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  • Writer's pictureCaryl Wolff

Halloween Dog Safety Tips

Updated: Feb 15, 2022

dog sitting on ground with pumpkins
Halloween Dog Safety Tips

Halloween Dog Safety Tips

Halloween is a lot of fun for people, especially children, but not that great for dogs. As humans, we know what’s going on – people playing like they are someone else – but think of it from your dog’s perspective – the doorbell is constantly ringing, and when it opens, there’s these weird creatures on the other side. Their shapes or profiles are different than what dogs are used to seeing, and some of them really don’t look anything like humans! They may scream and move in strange ways. They carry these bags, and then we give them *our* resources. What’s a dog to think? Halloween does not rate high on a dog’s “good list.”

Your dog may love people and be wonderful with kids during the rest of the year, but he probably isn’t used to costumes and a barrage of visitors ringing your doorbell over and over and over and over again. Dogs like daily routine, and Halloween certainly is not routine.

We as dog owner/guardians are responsible for keeping our dogs, our families, and everyone else safe. Be aware of things that can potentially go awry, and prepare for them. There are several areas of potential hazards:

  • Things that dogs might eat things that are not good for them

  • Interactions between dogs and people – especially children

  • The level of excitement or fear which may trigger unwanted dog behaviors

Your dog may become frightened or nervous or even become territorial or aggressive because there are so many changes, such as:

  • Alteration in schedules

  • Commotion of a constant stream of strange-looking visitors

  • Doors opening and closing

  • Lots of excitement

  • Non-stop ringing doorbell

  • Routine interrupted

  • Strange clothing

  • Strange music

  • Weird noises

Many dogs are suspicious of anything new. If your dog is sensitive or shy, all the commotion may be overwhelming for him – if he can’t run away from it, he may bite to protect himself. Even if your dog is good natured or calm, the constant ringing of the doorbell may make him frightened, stressed, or confused which will cause him to bite. If your dog is a protection breed or one that is easily irritated, he may think trick-or-treaters are a threat and bite them. And then with the door opening and closing many, many times, your dog may easily escape.

Please keep your dog away from trick-or-treaters or party-goers by putting him in a back room, such as in a back bedroom with the door closed, behind a baby-gate, or in a dog crate. You can give him a favorite toy or comfortable blanket with your scent on it and a new chew toy or Kong stuffed with frozen treats so it will take him a long time to get them out.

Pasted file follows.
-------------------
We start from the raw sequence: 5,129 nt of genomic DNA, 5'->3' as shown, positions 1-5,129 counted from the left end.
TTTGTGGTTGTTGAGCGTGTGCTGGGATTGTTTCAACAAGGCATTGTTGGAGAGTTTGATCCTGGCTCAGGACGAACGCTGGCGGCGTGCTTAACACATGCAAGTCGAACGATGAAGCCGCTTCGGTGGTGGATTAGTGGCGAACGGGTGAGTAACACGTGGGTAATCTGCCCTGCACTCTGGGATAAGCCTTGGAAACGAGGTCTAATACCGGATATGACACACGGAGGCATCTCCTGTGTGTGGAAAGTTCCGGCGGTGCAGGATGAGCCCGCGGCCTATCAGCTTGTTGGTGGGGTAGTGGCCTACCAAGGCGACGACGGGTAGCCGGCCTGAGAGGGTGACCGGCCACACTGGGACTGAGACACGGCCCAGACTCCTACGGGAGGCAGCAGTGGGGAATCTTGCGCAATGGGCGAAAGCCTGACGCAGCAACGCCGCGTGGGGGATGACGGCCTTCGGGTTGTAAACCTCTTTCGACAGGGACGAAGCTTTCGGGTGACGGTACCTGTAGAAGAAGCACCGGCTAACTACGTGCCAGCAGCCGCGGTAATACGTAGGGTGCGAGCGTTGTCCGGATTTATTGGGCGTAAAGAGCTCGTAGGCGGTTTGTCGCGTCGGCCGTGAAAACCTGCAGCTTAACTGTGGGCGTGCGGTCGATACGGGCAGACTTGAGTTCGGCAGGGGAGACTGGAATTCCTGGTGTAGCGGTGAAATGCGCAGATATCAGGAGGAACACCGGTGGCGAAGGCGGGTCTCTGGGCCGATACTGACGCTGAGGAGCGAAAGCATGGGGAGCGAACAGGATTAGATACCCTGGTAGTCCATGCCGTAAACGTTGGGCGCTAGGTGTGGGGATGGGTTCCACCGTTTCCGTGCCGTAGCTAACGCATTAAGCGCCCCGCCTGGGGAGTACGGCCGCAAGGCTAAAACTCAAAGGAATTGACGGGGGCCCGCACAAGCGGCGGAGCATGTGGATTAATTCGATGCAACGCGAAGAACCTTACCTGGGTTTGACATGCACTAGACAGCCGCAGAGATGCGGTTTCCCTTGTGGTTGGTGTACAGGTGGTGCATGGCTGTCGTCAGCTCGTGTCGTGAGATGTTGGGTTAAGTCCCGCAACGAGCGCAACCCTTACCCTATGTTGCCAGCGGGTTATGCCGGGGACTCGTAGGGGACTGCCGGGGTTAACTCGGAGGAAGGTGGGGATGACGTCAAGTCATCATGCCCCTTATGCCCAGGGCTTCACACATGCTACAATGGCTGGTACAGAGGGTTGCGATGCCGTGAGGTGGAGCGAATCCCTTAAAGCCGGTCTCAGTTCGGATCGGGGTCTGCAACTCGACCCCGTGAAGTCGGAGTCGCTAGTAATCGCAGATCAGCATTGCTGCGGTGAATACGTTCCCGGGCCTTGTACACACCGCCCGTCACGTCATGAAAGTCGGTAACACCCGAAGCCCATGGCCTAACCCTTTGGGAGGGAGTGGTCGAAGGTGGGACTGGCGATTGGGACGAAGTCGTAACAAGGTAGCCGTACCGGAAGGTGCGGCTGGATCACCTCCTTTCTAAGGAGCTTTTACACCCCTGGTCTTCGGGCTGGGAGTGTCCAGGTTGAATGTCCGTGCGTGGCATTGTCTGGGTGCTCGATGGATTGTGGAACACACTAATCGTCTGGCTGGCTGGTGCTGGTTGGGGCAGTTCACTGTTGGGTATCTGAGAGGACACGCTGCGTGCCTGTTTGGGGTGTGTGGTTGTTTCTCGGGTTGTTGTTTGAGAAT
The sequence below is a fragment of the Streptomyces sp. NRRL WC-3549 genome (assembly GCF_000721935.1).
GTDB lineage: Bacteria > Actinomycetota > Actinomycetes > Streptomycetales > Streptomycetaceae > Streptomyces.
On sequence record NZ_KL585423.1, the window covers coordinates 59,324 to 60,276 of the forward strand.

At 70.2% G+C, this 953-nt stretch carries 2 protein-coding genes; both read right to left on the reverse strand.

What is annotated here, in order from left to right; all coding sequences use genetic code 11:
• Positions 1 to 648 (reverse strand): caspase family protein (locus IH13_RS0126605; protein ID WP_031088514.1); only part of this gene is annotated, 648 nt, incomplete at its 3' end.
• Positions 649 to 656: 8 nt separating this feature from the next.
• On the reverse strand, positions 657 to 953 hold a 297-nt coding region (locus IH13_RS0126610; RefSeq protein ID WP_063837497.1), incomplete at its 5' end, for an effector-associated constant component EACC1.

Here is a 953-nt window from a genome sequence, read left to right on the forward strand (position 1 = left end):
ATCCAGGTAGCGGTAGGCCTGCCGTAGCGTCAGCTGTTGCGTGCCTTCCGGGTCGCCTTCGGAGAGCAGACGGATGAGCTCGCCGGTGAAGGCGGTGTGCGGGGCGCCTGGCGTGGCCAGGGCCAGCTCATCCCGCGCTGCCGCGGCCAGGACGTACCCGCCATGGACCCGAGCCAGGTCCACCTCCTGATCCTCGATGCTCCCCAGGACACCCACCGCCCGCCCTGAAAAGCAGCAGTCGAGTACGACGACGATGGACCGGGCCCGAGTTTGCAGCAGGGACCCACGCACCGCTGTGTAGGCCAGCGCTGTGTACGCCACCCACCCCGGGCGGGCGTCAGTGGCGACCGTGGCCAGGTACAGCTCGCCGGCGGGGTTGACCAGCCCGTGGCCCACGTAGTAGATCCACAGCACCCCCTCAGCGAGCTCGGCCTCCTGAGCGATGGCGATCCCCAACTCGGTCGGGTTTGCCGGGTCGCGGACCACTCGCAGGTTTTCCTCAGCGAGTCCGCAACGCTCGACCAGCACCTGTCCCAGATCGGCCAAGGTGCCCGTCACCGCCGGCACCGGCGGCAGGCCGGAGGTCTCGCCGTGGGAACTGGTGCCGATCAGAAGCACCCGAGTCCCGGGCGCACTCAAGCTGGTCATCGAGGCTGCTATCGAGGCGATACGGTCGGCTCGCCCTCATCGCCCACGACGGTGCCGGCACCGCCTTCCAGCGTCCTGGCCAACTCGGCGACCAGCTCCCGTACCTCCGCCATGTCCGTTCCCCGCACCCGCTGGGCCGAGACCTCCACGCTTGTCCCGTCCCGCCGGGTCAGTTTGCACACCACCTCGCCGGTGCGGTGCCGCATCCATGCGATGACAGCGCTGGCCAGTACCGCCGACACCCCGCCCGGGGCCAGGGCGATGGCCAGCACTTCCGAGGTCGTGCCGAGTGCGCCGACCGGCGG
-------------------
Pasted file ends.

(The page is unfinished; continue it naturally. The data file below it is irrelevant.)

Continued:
Here are some reasons to keep him away from the door:

  • Bite a perceived intruder

  • Bolt out the door

  • Frighten children with his barking

  • Get hit by a car

  • Have stress-related diarrhea

  • Jump on someone and tear the costume

  • Knock someone over

  • Run away

PLEASE DON’T LEAVE YOUR DOG IN YOUR YARD. Keep him in your house so he won’t:

  • Bark so you get complaints from your neighbors

  • Be injured by pranksters

  • Be killed by those same pranksters

  • Be poisoned

  • Be tormented – things can be thrown at him

  • Be tortured

  • Escape and be hit by a car

  • Get stolen – gates can be left open or people can enter fenced yards even with Beware of Dog signs.

I hope you enjoyed these Halloween dog safety tips. I have many more safety tips for holidays and danger lurking around your house and yard in my veterinarian endorsed book Doggie Dangers. Check it out!

Halloween is a fun time for you. Let’s make it a safe time for your dog.

Thanks for visiting Halloween Dog Safety Tips. I make a small commission on any products or books I recommend.

Disclaimer: This article is for information only. It does not replace a consultation with a dog trainer, dog behavior consultant, or veterinarian and may not be used to diagnose or treat any conditions in your dog.

If you need help with puppy or dog training, we do both private in-person and virtual lessons via Zoom. Please contact us by calling or texting (310) 804-2392 or sending an email to . We look forward to working with you.


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